Remember when Anne Shirley was first trying to get published? Or when she let her imagination run wild? She always had an idea of who she wanted these tales to be for, whether some distinguished publisher, or her dear friends. Having an “ideal” reader in mind can assist you in knowing how to guide your story.

  1. Write for yourself.

If you aren’t satisfied with your story, who will be? It wasn’t until Anne looked deep inside herself and wrote the story close to her heart, without any thought of it being published, that she created something that she could truly be proud of. Sometimes, we need only to write the stories that we want to read, in order to find the greatest success.

  1. Find a writing buddy.

I actually just found my own—the TWC Teen Committee’s own Ellie Robinson! Although we haven’t been at it for long, having someone to talk to about my writerly woes and to ask help from has been great! It feels much like Sherlock, who has John to talk to when he’s making his deductions. As Sherlock builds off of his friend, he becomes even more outstanding.

  1. Write alone.

Sometimes, we just need to be alone. We’re writers; the profession nearly demands that we be solitary. Sherlock uses his mind palace, not speaking to John or anyone else for long periods. Although this isn’t advisable, sometimes just being accountable to yourself allows you a bit of freedom.

  1. Plot the heck out of your story before you start.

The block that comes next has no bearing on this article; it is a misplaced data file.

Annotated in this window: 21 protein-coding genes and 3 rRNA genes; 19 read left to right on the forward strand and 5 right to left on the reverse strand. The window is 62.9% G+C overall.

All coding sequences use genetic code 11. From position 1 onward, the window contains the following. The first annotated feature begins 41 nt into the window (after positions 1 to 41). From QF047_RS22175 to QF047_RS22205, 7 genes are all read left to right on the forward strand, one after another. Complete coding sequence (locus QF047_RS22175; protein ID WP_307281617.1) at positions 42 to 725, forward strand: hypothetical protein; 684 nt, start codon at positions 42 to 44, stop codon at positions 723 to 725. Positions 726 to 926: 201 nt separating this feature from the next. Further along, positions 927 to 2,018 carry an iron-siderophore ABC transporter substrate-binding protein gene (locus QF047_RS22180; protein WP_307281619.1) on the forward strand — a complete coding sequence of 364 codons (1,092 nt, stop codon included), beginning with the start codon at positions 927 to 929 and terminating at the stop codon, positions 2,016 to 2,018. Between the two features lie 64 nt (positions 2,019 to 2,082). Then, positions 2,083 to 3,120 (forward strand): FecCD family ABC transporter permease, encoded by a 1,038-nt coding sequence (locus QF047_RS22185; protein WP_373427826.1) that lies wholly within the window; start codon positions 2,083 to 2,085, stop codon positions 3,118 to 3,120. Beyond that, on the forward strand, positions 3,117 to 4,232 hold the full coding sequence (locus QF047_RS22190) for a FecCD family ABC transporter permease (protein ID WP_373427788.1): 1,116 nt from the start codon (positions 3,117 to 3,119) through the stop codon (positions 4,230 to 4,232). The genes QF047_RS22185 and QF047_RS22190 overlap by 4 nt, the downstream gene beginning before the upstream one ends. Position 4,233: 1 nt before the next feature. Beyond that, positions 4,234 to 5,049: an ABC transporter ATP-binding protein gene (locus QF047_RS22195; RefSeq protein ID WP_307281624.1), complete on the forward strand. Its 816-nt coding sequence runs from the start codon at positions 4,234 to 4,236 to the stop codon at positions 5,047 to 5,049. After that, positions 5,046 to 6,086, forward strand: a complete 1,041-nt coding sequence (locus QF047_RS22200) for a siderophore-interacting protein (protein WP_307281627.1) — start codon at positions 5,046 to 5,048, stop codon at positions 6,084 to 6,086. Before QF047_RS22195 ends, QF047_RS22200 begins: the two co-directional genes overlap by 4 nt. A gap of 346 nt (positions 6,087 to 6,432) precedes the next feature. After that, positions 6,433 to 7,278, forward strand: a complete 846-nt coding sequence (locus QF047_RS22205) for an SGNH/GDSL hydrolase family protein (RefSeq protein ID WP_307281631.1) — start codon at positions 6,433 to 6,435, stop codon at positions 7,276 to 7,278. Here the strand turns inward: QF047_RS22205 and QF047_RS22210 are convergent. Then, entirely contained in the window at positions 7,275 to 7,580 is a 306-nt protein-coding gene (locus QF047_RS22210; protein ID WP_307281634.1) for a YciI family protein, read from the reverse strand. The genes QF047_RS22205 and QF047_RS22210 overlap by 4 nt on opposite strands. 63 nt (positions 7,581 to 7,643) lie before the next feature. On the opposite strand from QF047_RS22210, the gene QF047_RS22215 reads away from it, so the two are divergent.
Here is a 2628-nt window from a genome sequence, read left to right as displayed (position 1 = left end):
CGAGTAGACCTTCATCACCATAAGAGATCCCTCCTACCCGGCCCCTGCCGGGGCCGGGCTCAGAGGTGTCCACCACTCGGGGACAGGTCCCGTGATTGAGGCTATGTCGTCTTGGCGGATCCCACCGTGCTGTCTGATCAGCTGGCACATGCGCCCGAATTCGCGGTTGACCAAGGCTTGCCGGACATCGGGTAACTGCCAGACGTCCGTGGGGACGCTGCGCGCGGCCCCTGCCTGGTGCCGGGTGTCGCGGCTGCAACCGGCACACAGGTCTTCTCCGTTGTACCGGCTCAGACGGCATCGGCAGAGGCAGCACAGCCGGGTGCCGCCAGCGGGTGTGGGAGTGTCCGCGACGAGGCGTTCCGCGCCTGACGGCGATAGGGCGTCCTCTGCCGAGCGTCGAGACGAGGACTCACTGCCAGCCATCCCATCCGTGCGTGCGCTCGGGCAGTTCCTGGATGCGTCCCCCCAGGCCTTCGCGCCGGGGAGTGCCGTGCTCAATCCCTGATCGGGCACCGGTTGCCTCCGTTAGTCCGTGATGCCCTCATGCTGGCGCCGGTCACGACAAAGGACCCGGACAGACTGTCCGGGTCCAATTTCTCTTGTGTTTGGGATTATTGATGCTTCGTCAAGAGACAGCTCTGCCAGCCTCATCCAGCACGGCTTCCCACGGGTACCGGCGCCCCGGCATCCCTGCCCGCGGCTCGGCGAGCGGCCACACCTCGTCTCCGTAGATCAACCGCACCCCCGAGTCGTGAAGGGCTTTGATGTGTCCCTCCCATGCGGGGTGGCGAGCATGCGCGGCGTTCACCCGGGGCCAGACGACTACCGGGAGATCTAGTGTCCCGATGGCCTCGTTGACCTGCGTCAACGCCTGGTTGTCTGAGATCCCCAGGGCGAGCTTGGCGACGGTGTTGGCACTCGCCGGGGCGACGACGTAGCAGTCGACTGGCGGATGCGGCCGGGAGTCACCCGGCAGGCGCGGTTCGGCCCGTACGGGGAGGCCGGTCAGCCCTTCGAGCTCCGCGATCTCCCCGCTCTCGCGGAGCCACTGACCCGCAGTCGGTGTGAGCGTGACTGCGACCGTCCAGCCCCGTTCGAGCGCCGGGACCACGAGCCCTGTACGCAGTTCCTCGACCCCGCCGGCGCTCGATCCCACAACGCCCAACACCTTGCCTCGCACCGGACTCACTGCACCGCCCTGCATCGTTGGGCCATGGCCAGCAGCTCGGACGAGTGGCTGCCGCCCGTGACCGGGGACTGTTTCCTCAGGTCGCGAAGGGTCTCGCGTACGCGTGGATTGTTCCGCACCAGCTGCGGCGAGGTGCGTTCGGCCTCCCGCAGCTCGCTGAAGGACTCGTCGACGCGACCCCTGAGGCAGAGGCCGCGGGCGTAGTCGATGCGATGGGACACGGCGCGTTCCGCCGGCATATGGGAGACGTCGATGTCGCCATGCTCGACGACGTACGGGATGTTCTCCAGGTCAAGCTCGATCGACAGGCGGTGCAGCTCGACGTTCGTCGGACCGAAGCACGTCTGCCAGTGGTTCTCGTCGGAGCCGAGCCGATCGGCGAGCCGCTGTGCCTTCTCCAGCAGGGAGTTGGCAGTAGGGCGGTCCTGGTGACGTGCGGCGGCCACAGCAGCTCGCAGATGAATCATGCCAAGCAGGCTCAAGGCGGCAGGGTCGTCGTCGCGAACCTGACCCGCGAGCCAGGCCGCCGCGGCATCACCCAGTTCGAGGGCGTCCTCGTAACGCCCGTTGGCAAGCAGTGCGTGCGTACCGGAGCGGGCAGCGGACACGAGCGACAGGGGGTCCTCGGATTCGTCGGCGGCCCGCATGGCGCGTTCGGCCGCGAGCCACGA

It’s good to know where you’re going, like having a map or GPS for a road trip. Or how the Avengers come up with a plan before they charge into battle. Plotting your book is like having your battle strategy; it’s at the ready to help you in times of crisis.

  1. Fly by the seat of your pants.

Sometimes, the best discoveries are made when we aren’t looking for them. And sometimes the world can only be saved by rushing blindly into a situation, with only a vague sense of what you’re about to do. It provides a sense of freedom . . .

Isn’t that right, Cap?

  1. Ask for development help.

Getting assistance to figure out exactly where you want your book to go is a great thing. I used to pace around houses with my friends to develop my story ideas. It’s similar to how Walt Disney had his teams of Imagineers, and they would discuss film ideas. It provides you with a broader image of what your story can be.

  1. Pull from your own brain.

Sometimes when we get others’ help, we feel an obligation to use and keep whatever their suggestions were, not allowing our stories to freely unfold. Sometimes Walt chose to make decisions himself, and his stories blossomed. Being free from obligations can give us more creative freedom.


There you have it—10 very contradictory points that I hope will help you.

You can mix and match which points you follow, follow bits of all of them, or toss all of them to the wind and completely ignore me.

You’re an individual, and so what works for your writing style will be different from anyone else’s. Just keep writing!

See you this summer, Teen Writers!